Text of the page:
US-China trade war leaves Europe as collateral damage
FRANKFURT, Germany – Like a sleek Mercedes crunched between two freight trucks, Europe’s economy is being knocked off course by the conflict between the U.S. and China over trade.
The bill for damages from the U.S-China collision could be painfully high, starting this week if new growth figures on Wednesday show that Europe’s economic motor, Germany, is stalled or shrinking. Beyond that, economists say there are signs that years of jobs growth since the depths of the Great Recession and the eurozone debt crisis may be ending.
And if the trade wars escalate to include higher U.S. tariffs on cars made in Europe, the picture could look even worse.
The heart of the matter is Germany, Europe’s largest economy and a key trade partner of both the U.S. and China.
Almost half the German economy – 47%, according to World Bank estimates – comes from trade as its companies play a dominant role in global markets for luxury autos and complex industrial machinery. Supply chains from Germany extend into neighboring countries as well, while German profits are often invested in factories in places like Slovakia, Hungary and Poland. Great for Germany and Europe when trade is booming — but it means Germany remains more vulnerable than less open economies such as Portugal or France to a slowdown in global trade in goods and services.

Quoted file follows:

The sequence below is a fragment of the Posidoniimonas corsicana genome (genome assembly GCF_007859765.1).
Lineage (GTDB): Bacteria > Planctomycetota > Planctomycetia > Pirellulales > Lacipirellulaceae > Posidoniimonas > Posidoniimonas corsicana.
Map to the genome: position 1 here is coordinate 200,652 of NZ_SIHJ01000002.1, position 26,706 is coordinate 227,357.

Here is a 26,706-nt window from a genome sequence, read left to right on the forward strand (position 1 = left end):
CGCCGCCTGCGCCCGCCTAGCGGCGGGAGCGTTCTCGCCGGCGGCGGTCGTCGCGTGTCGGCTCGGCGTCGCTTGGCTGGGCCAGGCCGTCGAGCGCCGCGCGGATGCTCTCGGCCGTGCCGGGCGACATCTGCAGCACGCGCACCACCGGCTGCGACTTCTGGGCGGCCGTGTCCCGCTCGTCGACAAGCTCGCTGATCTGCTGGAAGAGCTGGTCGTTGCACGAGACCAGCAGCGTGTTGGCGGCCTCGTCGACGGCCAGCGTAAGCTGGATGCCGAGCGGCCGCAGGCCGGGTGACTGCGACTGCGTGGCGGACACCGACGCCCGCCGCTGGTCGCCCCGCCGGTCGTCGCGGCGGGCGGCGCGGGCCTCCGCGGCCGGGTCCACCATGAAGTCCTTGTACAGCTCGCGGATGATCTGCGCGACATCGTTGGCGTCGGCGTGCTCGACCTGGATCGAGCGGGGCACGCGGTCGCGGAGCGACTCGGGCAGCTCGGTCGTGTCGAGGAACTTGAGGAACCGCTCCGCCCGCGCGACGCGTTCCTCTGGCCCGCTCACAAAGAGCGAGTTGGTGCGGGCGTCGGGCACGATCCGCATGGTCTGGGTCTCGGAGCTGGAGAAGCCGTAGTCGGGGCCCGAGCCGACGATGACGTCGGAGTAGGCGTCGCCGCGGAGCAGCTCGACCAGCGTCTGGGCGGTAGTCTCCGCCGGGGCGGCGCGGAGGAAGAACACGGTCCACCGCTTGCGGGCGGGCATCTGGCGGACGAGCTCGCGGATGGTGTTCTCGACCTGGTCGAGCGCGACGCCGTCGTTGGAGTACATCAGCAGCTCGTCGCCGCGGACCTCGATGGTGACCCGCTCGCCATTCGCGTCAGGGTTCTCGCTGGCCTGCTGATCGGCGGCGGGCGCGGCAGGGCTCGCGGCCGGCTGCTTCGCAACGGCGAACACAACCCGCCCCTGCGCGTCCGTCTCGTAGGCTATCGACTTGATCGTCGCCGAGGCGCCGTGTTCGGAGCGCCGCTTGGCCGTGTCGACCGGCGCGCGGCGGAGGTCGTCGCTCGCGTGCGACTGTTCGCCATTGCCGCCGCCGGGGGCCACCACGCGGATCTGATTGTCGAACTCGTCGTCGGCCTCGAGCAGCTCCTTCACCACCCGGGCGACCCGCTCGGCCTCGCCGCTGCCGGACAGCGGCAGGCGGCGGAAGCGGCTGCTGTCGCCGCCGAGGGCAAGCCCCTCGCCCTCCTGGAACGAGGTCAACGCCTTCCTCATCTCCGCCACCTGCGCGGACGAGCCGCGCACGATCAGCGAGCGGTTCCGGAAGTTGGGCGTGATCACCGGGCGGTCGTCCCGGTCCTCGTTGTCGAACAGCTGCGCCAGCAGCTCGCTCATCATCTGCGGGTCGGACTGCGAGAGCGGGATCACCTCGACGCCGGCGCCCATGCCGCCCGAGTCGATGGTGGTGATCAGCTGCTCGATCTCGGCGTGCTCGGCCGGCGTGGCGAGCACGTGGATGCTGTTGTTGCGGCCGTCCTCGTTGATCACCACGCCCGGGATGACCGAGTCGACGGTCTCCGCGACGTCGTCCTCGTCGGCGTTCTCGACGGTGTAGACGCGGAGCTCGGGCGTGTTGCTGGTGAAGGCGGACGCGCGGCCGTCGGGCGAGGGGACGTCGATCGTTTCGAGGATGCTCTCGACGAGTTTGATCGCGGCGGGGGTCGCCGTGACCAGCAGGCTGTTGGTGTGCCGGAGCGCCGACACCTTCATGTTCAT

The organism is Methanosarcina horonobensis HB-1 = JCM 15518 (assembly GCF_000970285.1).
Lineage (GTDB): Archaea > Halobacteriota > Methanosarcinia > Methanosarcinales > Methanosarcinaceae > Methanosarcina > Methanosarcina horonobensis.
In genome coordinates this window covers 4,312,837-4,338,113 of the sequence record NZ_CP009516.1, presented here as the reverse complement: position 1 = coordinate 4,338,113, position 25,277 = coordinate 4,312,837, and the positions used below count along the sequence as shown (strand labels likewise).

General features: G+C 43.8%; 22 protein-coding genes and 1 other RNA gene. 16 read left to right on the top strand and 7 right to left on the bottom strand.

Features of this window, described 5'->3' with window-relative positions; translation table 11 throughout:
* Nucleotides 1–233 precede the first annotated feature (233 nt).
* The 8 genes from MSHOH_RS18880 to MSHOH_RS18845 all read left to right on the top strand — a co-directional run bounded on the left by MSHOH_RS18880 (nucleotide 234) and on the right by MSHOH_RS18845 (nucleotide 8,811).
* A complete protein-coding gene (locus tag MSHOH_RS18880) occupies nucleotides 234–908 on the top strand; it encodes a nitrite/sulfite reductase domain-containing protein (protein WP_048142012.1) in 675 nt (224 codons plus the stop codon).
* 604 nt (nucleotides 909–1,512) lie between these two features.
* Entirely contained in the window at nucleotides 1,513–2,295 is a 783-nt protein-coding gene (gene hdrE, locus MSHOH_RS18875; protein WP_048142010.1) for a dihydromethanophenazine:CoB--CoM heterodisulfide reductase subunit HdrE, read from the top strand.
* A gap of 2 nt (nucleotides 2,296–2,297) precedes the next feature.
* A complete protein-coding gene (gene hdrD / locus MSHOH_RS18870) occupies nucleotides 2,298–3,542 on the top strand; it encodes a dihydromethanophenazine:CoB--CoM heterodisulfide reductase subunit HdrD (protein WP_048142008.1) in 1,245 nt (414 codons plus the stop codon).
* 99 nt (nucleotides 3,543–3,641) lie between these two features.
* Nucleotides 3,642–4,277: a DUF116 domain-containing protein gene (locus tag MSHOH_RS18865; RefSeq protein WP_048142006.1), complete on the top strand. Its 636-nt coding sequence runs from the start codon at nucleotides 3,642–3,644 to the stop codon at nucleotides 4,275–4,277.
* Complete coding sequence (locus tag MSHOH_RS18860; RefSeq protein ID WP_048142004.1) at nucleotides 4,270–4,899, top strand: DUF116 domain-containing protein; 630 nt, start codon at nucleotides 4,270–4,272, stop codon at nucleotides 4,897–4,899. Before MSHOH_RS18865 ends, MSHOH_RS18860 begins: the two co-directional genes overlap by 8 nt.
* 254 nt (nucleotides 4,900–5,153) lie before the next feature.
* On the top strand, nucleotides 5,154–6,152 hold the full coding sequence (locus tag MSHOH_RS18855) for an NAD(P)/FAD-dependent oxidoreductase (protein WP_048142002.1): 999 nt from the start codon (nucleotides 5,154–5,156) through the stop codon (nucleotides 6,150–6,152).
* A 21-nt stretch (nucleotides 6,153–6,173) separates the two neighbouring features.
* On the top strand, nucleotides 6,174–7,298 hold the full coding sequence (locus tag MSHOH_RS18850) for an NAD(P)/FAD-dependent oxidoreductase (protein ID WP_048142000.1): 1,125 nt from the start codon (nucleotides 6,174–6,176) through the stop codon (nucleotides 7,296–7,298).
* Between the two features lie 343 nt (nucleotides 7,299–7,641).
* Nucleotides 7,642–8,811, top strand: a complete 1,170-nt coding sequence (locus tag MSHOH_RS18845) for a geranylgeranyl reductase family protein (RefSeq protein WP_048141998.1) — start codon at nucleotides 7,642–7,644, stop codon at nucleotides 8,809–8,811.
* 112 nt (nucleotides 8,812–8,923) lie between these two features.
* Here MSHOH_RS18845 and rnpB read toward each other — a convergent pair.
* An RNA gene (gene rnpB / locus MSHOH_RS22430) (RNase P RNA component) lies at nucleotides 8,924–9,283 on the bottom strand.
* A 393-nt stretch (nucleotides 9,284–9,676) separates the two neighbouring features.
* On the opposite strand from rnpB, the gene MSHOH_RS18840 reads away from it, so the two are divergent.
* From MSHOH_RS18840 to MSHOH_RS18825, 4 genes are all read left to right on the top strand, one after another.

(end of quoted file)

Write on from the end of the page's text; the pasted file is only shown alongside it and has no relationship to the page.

And that is what’s happening.
German has spewed wretched economic data for weeks: an 8% annual fall in exports in June, a 1.5% drop in industrial production in June from the month before, three times bigger than expected. Surveys of company executives suggest the industrial sector is in recession, with consumer demand and services propping up the economy.
But the damage from trade may be spreading to consumers and companies that do business only at home. While unemployment remains low at 3.1%, job gains have stalled recently.
Ironically, trade between Germany and the U.S. and between Germany and China is holding up pretty well. It’s mainly the uncertainty about the outcome of the clash between U.S. President Donald Trump and the Chinese Communist leadership that has been weighing on business confidence and deterring decisions to invest and buy across global markets. Last week, Trump imposed a 10% tariff on an additional $300 billion in Chinese goods effective Sept. 1.
As a result, research firm Oxford Economics forecasts world trade growth of just 1.2% this year, far below last year’s 4.9% rise.
There are a few small benefits for Europe. While the U.S. and China ramped up barriers against each other, the U.S. has largely kept tariffs on European products the same, except for introducing charges on steel and aluminum imports. China has actually lowered charges on exports from the 19 European countries that use the euro. /gsg